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Dynamic Faรงades: Solving the Design Challenge without Compromise

Helen Sanders SAGE Electrochromics, Inc.


“Ever since the first cave people crept indoors for safety, humans have sought to bring sunlight in from the outside.”

Source: John Pierson. “If Sun Shines In, Workers Work Better, Buyers Buy More.” Wall Street Journal, 11/95.


Why Do We Need Daylight?

“Daylight is a drug and nature is the prescribing physician� (D. Burnet, Benya & Burnet Consulting)


Why Do We Need Daylight? •  Daylight entrains the circadian rhythms which impact • 

the immune system and wound healing

• 

mood and behavior (depression)

• 

hormone regulation

• 

metabolism (weight management)

• 

heart and blood pressure

•  Daylight changes throughout the day: morning light stimulates different processes than afternoon/evening light •  Removal of daylight cycles is linked to: • 

Increased risk of cancer

• 

Obesity/diabetes/high blood pressure

• 

Depression/behavioral issues


•  • 

Today’s (Green) Design Challenge Too hot/cold Glare problems

Low Energy Consumption

Challenge: How can we achieve all three simultaneously?

• 

Occupant thermal & visual comfort

• 

Daylighting and views

• 

Too much heat gain/loss? Inadequate solar control? Daylight not harvested?


Battle for the Wall – Building Codes Windows: Are they the weak energy link in buildings?

Focus on thermal conductance and heat gain - But 20% of the building energy comes from electric lighting -  80% ends up as heat load


Daylighting: Energy Impact 7800

Annual Energy Use (Source)

No lighting controls

Expected shape of energy performance in a high performance building

With continuously dimming lighting controls 7600

7400

Position and depth of minimum depends on many factors: •  Glass VT, SHGC, u-factor •  Depth of daylight zone •  Interior design •  Dimming control details

7200

7000

6800

6600

0

10

20

30

40

50

WWR, %

Reducing window area compromises ability to have enough daylight/views AND misses significant energy savings


Occupant Comfort?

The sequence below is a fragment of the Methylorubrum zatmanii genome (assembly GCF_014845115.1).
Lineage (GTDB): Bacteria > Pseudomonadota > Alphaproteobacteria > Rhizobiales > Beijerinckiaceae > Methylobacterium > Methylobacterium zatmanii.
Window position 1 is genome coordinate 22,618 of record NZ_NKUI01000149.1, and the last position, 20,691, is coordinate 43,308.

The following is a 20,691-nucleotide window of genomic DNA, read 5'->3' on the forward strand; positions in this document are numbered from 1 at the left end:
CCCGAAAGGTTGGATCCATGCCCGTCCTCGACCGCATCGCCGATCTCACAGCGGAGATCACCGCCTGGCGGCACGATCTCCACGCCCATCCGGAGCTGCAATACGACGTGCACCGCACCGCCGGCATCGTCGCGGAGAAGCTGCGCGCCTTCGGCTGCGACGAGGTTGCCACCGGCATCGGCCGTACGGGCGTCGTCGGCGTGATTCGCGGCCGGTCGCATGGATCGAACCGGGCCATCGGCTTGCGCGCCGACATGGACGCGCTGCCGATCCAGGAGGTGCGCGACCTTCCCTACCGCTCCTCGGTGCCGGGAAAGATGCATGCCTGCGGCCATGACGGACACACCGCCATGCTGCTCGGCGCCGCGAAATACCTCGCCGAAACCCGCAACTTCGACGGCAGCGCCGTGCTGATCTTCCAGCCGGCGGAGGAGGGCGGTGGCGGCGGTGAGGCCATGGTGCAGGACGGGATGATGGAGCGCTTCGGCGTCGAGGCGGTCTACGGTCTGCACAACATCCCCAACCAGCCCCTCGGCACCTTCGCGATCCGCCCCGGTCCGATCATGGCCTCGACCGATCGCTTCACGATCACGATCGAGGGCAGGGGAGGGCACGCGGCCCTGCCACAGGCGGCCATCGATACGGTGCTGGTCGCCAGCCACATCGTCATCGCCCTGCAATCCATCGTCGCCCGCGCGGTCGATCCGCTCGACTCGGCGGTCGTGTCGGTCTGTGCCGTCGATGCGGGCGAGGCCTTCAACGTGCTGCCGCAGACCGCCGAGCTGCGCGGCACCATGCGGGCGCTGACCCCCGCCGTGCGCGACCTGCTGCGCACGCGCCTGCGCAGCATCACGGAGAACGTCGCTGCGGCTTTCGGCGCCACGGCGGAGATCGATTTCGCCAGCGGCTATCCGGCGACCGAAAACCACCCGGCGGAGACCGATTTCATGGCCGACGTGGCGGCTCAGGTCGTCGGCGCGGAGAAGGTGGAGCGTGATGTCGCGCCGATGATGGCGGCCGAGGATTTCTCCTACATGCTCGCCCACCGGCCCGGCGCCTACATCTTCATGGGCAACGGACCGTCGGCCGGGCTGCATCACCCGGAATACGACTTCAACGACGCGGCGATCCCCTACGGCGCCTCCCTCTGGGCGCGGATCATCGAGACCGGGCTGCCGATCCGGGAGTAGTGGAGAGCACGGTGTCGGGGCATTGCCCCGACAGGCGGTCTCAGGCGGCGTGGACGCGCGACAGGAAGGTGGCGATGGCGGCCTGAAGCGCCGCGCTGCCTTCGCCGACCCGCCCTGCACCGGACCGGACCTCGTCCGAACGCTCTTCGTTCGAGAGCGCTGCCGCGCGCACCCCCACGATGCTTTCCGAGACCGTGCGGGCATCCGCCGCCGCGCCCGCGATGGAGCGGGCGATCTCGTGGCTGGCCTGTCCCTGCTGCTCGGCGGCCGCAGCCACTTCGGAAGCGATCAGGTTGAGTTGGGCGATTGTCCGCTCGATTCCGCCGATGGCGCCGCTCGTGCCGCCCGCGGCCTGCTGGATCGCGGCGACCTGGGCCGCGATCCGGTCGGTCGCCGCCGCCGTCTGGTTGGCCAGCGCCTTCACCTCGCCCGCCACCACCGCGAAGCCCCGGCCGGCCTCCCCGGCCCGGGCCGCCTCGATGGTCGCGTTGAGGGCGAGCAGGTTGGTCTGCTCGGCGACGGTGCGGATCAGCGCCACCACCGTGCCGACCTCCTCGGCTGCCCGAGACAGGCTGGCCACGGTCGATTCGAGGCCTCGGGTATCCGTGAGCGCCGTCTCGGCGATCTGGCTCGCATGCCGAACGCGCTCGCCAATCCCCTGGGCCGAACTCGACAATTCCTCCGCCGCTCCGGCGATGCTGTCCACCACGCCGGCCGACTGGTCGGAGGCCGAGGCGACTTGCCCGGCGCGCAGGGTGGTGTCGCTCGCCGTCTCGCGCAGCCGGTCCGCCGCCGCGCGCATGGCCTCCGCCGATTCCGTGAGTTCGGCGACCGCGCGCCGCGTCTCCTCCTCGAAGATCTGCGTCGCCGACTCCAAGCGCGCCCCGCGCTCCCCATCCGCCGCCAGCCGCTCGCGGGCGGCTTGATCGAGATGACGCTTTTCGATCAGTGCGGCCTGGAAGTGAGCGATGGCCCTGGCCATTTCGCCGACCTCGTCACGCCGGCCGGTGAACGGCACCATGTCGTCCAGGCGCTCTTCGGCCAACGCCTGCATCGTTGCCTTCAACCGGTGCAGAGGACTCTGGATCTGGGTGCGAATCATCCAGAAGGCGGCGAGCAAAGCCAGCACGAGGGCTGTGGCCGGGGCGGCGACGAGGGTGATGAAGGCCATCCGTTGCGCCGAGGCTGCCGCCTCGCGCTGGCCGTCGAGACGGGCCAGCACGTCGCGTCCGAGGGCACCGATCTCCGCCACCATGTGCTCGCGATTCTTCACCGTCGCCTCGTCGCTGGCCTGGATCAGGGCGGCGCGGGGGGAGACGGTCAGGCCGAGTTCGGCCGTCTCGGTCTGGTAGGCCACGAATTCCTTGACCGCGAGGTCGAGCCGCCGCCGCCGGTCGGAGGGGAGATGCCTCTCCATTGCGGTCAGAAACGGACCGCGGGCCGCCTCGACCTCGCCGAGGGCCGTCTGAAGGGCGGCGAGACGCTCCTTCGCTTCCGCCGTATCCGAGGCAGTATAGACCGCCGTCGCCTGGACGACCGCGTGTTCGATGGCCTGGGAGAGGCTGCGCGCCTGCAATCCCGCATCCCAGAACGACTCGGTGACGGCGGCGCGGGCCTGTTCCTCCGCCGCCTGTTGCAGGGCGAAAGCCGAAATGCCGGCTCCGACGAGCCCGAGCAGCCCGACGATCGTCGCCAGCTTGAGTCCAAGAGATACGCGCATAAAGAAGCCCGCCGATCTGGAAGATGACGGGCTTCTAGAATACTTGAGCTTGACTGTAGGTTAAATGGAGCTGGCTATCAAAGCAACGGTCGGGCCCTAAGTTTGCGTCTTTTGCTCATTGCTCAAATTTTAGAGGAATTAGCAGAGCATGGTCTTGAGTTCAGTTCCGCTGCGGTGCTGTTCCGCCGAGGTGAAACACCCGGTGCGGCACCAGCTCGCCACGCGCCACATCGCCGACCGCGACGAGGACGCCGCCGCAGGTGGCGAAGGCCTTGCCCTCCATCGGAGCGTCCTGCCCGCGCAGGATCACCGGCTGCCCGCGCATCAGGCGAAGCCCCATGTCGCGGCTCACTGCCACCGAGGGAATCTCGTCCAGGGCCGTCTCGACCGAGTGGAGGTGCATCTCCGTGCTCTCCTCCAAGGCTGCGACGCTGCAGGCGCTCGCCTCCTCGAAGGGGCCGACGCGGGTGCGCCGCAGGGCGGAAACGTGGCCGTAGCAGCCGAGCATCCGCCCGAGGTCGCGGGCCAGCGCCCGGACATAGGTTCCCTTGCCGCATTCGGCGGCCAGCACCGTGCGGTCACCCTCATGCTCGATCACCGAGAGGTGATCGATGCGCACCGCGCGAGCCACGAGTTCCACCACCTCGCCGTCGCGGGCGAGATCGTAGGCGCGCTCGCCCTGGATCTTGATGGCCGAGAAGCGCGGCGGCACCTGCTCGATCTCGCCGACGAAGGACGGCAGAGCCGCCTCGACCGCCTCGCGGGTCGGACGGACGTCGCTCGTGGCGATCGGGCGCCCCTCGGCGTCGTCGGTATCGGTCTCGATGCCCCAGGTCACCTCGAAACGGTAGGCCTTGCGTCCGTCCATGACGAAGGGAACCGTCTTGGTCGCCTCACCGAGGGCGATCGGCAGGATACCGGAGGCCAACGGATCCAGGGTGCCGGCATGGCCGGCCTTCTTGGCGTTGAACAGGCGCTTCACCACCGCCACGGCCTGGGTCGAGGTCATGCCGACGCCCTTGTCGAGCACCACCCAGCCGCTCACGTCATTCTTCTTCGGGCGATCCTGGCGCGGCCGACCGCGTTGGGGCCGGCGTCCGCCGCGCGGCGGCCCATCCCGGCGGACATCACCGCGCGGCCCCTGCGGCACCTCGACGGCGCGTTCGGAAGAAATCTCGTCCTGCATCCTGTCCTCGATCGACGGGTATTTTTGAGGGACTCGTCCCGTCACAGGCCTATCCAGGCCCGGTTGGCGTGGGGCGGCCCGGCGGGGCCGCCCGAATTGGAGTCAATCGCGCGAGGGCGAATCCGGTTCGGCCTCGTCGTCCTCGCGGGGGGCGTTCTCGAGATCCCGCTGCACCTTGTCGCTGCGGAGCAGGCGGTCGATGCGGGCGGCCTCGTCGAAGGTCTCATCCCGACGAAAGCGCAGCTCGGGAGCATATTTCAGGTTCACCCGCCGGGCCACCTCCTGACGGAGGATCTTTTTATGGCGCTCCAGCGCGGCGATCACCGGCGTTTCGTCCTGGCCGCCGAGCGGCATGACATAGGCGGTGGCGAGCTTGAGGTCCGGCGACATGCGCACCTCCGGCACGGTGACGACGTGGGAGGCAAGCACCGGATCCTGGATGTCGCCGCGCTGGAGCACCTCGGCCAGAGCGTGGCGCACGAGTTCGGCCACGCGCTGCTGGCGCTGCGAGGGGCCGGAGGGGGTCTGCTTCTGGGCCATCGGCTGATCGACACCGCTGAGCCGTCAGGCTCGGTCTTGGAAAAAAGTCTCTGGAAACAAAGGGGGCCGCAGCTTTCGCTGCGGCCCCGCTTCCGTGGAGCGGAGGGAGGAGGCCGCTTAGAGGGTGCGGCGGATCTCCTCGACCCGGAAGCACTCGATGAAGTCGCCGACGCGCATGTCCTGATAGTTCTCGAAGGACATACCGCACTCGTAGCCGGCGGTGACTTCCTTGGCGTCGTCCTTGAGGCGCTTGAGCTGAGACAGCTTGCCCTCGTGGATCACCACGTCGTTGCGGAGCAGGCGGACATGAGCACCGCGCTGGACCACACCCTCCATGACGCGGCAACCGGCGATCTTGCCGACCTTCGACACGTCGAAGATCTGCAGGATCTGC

More daylight, if not managed well, can lead to: •  Glare/thermal issues •  Inadequate glare control promotes use of blinds •  Blind/shade use negates daylighting – reduces energy savings •  Blind/shade use eliminates the view!!


Today’s (Green) Design Challenge

Low Energy Consumption

Occupant thermal & visual comfort

Challenge: How can we achieve all three simultaneously?

Daylighting and views


An Elegant Solution?


Example EC Glass Performance

Glare control without needing shades/blinds

11


Product Technology – How Electrochromic Glass Works

12


CASE STUDIES


A “Green” Glass Cube: Morgan Library – Colorado State University

14


Morgan Library

-  Enables highly glazed west facing high altitude façade -  Preserves transparent design intent -  Zoning for optimum control


Morgan Library - CSU


A Glass Cube in Miami?


A Glass Cube in Miami?


Creating a Usable Space: Kimmel Center, Philadelphia, PA


Energy Efficient Historic Renovation: St. Johnsbury Athenaeum, St. Johnsbury, VT


A Very Challenging Problem – A view always Port of Entry, Torrington, WY


Naval Academy – Digital displays?


EC Glazing: Solving the Façade Design Challenge • 

Enabling sustainable designs • 

With high energy performance

• 

Without reducing window area

• 

Without compromising occupant comfort

• 

Elegant and simple façade designs

• 

Enabling unobstructed views – no shades/blinds


Facades: Chi 2013 - Helen Sanders